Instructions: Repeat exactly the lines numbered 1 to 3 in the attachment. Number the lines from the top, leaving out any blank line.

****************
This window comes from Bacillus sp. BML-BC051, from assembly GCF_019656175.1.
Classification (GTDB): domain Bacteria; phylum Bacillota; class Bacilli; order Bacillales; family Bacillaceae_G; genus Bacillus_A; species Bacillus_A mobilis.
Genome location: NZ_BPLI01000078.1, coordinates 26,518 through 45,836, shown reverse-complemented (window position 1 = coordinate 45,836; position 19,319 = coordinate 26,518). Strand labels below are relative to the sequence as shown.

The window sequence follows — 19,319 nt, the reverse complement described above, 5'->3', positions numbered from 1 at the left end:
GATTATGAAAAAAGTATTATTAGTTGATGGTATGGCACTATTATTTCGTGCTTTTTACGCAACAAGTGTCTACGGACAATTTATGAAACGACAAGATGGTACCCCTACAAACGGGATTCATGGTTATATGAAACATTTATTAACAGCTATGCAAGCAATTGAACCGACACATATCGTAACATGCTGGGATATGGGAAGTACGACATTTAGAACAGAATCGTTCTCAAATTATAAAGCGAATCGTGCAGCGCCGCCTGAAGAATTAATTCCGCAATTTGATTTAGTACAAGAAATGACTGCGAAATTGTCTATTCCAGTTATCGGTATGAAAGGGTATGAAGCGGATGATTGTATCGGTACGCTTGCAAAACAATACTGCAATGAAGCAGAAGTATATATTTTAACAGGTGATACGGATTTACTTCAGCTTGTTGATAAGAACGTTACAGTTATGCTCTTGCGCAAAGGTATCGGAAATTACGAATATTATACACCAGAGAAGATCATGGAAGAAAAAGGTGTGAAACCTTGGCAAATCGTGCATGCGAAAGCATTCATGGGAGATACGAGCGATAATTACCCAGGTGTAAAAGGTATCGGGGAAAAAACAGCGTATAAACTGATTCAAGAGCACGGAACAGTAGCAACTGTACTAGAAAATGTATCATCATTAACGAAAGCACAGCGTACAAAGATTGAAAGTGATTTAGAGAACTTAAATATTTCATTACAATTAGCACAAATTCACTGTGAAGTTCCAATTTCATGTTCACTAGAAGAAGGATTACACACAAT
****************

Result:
This window comes from Bacillus sp. BML-BC051, from assembly GCF_019656175.1.
Classification (GTDB): domain Bacteria; phylum Bacillota; class Bacilli; order Bacillales; family Bacillaceae_G; genus Bacillus_A; species Bacillus_A mobilis.
Genome location: NZ_BPLI01000078.1, coordinates 26,518 through 45,836, shown reverse-complemented (window position 1 = coordinate 45,836; position 19,319 = coordinate 26,518). Strand labels below are relative to the sequence as shown.